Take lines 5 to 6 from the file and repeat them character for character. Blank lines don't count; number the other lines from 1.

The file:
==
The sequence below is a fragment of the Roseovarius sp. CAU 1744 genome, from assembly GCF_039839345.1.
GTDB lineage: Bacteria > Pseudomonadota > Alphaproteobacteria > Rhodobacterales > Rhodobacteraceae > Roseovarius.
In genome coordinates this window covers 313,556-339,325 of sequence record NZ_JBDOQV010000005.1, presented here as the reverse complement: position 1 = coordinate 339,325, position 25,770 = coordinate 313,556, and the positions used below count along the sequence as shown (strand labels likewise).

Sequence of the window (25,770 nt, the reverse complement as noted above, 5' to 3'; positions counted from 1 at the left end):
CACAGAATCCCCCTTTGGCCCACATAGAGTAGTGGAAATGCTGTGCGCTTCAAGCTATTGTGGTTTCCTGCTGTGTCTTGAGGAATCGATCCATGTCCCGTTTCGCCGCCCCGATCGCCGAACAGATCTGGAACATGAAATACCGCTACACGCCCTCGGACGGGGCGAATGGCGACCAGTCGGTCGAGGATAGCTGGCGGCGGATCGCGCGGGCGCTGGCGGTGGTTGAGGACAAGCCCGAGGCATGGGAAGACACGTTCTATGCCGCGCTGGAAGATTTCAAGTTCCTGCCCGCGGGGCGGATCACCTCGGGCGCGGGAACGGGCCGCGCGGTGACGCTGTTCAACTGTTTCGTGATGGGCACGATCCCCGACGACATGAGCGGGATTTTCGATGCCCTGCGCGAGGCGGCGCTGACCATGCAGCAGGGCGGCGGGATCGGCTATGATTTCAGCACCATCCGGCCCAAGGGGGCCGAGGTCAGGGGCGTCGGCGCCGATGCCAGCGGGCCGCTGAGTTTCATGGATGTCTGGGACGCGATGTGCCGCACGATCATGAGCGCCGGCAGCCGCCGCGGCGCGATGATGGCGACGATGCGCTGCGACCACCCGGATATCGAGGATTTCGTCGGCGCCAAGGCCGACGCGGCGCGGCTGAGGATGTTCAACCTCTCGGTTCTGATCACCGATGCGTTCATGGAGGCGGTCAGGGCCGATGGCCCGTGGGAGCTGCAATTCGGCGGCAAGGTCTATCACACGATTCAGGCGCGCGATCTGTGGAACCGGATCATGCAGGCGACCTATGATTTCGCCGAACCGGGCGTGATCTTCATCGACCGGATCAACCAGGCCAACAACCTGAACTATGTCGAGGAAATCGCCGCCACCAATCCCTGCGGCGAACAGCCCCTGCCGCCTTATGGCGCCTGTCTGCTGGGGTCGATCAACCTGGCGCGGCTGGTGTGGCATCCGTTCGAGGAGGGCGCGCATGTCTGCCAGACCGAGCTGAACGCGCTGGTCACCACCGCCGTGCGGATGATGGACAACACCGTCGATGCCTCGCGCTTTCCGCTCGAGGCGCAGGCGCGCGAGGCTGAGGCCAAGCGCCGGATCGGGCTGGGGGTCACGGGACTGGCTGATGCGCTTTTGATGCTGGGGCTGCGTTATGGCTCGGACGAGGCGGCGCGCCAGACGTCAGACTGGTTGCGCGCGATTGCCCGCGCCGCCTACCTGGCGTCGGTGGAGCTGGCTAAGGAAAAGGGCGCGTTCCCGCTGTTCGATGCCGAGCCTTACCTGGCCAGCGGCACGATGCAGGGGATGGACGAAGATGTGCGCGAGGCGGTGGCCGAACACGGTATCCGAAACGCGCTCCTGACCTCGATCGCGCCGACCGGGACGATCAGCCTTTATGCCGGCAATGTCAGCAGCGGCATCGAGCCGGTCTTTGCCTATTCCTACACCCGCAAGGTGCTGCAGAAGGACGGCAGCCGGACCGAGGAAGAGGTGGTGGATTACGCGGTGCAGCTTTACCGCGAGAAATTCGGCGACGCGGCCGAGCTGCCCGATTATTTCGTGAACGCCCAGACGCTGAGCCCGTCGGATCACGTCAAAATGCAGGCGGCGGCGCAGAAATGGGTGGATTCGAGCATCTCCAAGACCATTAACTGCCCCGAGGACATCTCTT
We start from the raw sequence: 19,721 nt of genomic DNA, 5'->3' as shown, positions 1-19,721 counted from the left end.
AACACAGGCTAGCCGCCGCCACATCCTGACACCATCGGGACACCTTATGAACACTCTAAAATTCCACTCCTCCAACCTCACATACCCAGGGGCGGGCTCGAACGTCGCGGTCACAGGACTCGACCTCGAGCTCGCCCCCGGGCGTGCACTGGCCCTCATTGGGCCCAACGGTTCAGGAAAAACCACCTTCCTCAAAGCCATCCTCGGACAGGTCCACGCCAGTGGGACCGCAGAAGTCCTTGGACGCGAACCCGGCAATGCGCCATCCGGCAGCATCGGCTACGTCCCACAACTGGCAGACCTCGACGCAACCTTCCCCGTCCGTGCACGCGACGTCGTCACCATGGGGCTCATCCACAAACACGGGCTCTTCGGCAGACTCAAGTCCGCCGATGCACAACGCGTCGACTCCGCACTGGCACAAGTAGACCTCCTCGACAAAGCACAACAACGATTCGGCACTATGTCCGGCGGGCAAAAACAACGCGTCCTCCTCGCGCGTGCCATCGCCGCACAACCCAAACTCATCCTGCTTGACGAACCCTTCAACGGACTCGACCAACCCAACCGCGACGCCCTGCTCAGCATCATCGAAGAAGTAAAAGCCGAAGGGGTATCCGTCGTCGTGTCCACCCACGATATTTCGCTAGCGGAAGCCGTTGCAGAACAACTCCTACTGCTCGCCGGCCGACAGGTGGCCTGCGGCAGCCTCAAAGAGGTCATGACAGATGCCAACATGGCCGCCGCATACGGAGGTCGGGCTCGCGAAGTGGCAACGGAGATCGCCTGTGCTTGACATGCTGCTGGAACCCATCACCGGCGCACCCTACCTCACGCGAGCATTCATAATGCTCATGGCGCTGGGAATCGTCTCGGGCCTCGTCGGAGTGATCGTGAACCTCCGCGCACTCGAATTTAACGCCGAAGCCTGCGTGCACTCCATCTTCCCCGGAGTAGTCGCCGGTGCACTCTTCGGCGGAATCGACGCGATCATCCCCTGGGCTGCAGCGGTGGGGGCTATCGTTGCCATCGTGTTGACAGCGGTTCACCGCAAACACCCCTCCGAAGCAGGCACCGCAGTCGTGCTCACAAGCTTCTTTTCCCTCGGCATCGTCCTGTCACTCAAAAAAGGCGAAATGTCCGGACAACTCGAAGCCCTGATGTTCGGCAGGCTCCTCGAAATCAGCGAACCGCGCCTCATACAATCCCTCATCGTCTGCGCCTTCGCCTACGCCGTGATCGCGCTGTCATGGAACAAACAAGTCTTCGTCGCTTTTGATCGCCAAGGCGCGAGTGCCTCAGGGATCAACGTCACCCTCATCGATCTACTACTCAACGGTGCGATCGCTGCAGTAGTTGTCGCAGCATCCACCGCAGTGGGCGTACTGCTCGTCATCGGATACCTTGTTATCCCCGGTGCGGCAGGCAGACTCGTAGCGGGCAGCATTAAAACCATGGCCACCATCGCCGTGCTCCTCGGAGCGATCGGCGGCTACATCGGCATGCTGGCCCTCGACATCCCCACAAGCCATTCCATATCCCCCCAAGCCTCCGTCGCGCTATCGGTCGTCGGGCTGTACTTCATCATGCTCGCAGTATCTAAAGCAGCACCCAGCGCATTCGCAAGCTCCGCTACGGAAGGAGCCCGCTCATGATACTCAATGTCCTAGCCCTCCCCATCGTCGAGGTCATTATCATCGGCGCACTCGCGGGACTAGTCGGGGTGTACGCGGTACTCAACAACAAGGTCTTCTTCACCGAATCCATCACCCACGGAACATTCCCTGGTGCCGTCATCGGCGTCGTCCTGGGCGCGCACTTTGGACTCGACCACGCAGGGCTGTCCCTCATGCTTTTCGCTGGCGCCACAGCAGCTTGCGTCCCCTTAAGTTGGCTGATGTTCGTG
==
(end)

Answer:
CACAGAATCCCCCTTTGGCCCACATAGAGTAGTGGAAATGCTGTGCGCTTCAAGCTATTGTGGTTTCCTGCTGTGTCTTGAGGAATCGATCCATGTCCCGTTTCGCCGCCCCGATCGCCGAACAGATCTGGAACATGAAATACCGCTACACGCCCTCGGACGGGGCGAATGGCGACCAGTCGGTCGAGGATAGCTGGCGGCGGATCGCGCGGGCGCTGGCGGTGGTTGAGGACAAGCCCGAGGCATGGGAAGACACGTTCTATGCCGCGCTGGAAGATTTCAAGTTCCTGCCCGCGGGGCGGATCACCTCGGGCGCGGGAACGGGCCGCGCGGTGACGCTGTTCAACTGTTTCGTGATGGGCACGATCCCCGACGACATGAGCGGGATTTTCGATGCCCTGCGCGAGGCGGCGCTGACCATGCAGCAGGGCGGCGGGATCGGCTATGATTTCAGCACCATCCGGCCCAAGGGGGCCGAGGTCAGGGGCGTCGGCGCCGATGCCAGCGGGCCGCTGAGTTTCATGGATGTCTGGGACGCGATGTGCCGCACGATCATGAGCGCCGGCAGCCGCCGCGGCGCGATGATGGCGACGATGCGCTGCGACCACCCGGATATCGAGGATTTCGTCGGCGCCAAGGCCGACGCGGCGCGGCTGAGGATGTTCAACCTCTCGGTTCTGATCACCGATGCGTTCATGGAGGCGGTCAGGGCCGATGGCCCGTGGGAGCTGCAATTCGGCGGCAAGGTCTATCACACGATTCAGGCGCGCGATCTGTGGAACCGGATCATGCAGGCGACCTATGATTTCGCCGAACCGGGCGTGATCTTCATCGACCGGATCAACCAGGCCAACAACCTGAACTATGTCGAGGAAATCGCCGCCACCAATCCCTGCGGCGAACAGCCCCTGCCGCCTTATGGCGCCTGTCTGCTGGGGTCGATCAACCTGGCGCGGCTGGTGTGGCATCCGTTCGAGGAGGGCGCGCATGTCTGCCAGACCGAGCTGAACGCGCTGGTCACCACCGCCGTGCGGATGATGGACAACACCGTCGATGCCTCGCGCTTTCCGCTCGAGGCGCAGGCGCGCGAGGCTGAGGCCAAGCGCCGGATCGGGCTGGGGGTCACGGGACTGGCTGATGCGCTTTTGATGCTGGGGCTGCGTTATGGCTCGGACGAGGCGGCGCGCCAGACGTCAGACTGGTTGCGCGCGATTGCCCGCGCCGCCTACCTGGCGTCGGTGGAGCTGGCTAAGGAAAAGGGCGCGTTCCCGCTGTTCGATGCCGAGCCTTACCTGGCCAGCGGCACGATGCAGGGGATGGACGAAGATGTGCGCGAGGCGGTGGCCGAACACGGTATCCGAAACGCGCTCCTGACCTCGATCGCGCCGACCGGGACGATCAGCCTTTATGCCGGCAATGTCAGCAGCGGCATCGAGCCGGTCTTTGCCTATTCCTACACCCGCAAGGTGCTGCAGAAGGACGGCAGCCGGACCGAGGAAGAGGTGGTGGATTACGCGGTGCAGCTTTACCGCGAGAAATTCGGCGACGCGGCCGAGCTGCCCGATTATTTCGTGAACGCCCAGACGCTGAGCCCGTCGGATCACGTCAAAATGCAGGCGGCGGCGCAGAAATGGGTGGATTCGAGCATCTCCAAGACCATTAACTGCCCCGAGGACATCTCTT
We start from the raw sequence: 19,721 nt of genomic DNA, 5'->3' as shown, positions 1-19,721 counted from the left end.